No ‘ill will’ in body bag shipment
OTTAWA An internal investigation into why a remote First Nations community in Manitoba received dozens of body bags as residents were preparing for the swine flu pandemic found no “ill will” on the part of federal officials.
“It was a clear overestimation and there was no evidence of ill hermes uk will or deliberate calculations,” Health Minister Leona Aglukkaq told a news conference in Ottawa today.
The report of a Health Canada probe made public today admits the order for 100 body bags by the nursing station at Wasagamack First Nation an isolated community of about 1,750 in northern Manitoba was “disproportionately high” compared to the orders from other nursing stations across the country.
A firestorm of protest from opposition politicians and native leaders erupted mid September over the body bag mix up, with many taking it as a sobering prediction of how the H1N1 influenza pandemic would impact the vulnerable First Nations communities.
But the report blamed an environment that had senior management advising nursing stations “to order generously and fill supply rooms” because they were concerned about backlogs and bottlenecks as facilities nationwide sought to boost their own pandemic supplies.
The report noted the nurses had faced challenges getting enough supplies for the nursing station during the first wave of the pandemic this spring and t hermes uk hat it would require a plane and an all terrain vehicle to transport supplies to the community in the winter.
The nurse in charge placed an order for 100 and 38 were received. “There was no evidence, however, of ill will or deliberate calculation of on the NIC’s or anyone else’s part.”
Rosenberg is scheduled to appear before the Commons health committee this afternoon.
Further investigation revealed other nursing stations in Manitoba placed five orders for body bags between August and September, but departmental records show they were all on back order and so none ended up being shipped.
The report said that nursing stations staffed with healthcare workers who live in the communities they serve remain the best way to assess needs for supplies but Health Canada is nonetheless implementing procedures to ensure such an event does not happen again. “It is further recommended that ordering patterns be reviewed by Regional staff when conducting quarterly audits.”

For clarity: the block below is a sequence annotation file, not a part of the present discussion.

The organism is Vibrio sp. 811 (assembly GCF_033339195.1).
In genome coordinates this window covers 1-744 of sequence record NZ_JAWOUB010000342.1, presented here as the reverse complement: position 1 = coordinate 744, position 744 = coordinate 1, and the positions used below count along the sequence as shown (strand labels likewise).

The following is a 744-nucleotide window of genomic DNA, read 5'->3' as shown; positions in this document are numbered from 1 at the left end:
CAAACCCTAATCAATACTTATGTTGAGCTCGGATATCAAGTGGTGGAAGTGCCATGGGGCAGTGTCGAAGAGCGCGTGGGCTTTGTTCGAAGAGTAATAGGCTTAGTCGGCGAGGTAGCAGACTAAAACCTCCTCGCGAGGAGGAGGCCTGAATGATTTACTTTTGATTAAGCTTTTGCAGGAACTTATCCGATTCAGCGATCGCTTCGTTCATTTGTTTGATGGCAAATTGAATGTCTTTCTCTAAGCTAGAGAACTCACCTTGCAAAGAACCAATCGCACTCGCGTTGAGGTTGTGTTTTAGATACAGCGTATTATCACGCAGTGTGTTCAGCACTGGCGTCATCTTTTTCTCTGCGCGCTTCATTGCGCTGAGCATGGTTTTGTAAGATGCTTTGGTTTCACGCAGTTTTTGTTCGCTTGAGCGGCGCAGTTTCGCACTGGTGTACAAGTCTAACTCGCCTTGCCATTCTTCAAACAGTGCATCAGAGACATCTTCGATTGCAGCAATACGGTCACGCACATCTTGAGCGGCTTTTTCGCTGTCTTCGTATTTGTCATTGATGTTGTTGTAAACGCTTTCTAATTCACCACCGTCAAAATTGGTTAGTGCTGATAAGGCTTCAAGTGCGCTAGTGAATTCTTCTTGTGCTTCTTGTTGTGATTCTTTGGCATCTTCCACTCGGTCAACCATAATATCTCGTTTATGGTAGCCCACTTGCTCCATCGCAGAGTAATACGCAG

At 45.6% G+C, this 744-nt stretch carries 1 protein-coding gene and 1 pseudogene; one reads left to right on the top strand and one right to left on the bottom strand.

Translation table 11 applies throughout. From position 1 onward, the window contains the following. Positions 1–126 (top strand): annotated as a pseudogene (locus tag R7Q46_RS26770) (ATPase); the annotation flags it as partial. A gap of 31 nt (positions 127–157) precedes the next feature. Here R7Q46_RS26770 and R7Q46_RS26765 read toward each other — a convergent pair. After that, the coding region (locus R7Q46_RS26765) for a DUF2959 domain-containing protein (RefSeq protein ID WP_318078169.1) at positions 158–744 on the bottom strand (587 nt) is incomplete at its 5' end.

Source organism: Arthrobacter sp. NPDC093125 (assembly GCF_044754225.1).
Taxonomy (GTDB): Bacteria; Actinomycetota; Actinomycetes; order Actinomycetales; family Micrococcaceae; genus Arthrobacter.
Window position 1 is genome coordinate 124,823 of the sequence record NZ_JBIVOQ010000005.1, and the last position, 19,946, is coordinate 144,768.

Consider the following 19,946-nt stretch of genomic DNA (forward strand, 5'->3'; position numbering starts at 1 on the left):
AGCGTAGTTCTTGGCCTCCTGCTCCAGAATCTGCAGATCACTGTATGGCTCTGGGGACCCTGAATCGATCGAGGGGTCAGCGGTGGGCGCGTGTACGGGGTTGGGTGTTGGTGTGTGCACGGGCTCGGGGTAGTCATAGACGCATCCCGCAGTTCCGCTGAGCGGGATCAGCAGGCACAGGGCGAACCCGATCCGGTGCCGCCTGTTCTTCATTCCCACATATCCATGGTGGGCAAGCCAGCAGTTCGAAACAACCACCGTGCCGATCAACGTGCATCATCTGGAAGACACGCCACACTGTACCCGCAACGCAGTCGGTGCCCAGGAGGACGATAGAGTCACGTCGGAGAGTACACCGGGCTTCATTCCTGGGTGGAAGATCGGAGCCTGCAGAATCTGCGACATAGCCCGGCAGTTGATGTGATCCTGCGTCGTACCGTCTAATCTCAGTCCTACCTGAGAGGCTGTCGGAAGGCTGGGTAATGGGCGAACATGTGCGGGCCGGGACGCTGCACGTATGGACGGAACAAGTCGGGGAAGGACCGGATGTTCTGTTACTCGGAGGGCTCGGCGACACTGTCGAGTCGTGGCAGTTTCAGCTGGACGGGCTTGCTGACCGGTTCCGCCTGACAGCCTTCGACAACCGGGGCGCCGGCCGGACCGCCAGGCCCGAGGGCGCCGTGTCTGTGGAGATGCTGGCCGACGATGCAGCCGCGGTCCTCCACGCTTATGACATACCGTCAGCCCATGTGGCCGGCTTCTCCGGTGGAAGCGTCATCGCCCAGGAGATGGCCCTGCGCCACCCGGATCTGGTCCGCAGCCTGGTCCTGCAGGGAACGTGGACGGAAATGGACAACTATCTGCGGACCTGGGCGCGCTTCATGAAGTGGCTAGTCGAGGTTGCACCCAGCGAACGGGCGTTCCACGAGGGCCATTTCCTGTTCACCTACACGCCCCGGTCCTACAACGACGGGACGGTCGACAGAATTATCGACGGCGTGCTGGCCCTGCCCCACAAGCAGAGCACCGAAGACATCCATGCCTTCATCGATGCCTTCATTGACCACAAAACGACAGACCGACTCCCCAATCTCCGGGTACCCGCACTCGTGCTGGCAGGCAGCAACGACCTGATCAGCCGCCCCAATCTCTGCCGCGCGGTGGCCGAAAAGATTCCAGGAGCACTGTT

Chief Jerry Knott of the Wasagamack First Nation did not think much of the news yesterday that Health Canada had determined there was no ill will involved in what his community considered a traumatic affront.
“It’s not legitimate to me, because when you investigate your own self or your program there tends to be cover ups and you want to report to the public the best way that you can to give notice to the public,” Knott said in an interview Wednesday. “There should have been an independent review, investigation on this, to legitimize the concern, because the body bags were received first rather than the intervention kits. . . I have no interest at all with the latest news of the Health Minister explaining the investigation. It’s not legitimate at all.”
Jim Wolfe, regional director with the First Nations and Inuit health branch of the department, sent a letter to the chief and council of the Wasagamack apologizing for the error on Sept. 21.
“I apologize to all of you for the alarm, fear and anxiety this created as this was not intended,” Wolfe wrote.
Deb Merchant, the nurse in charge of the Wasagamack nursing station since September 2008, referred all questions to her boss Joe Gacheru in Winnipeg.
Gacheru was not immediately available for comment, but a Health Canada media spokesperson contacted the Star in response to an email sent to him directly.
The report said that Merchant “appears to be well integrated into the community and indicated that recent events have not negatively impacted her interactions with patients”.
Knott echoed that view and said he did not find Merchant hermes uk at fault for the mistake.
“I don’t blame her. It’s the officials in Health Canada,” Knott said. “What they hermes uk think that what we need here, they’re just going by assumptions because they don’t know the isolated community, they don’t know the grassroots, they haven’t experienced that. It’s just basically what they read and what they know and what they think: that’s what they base their decisions on.”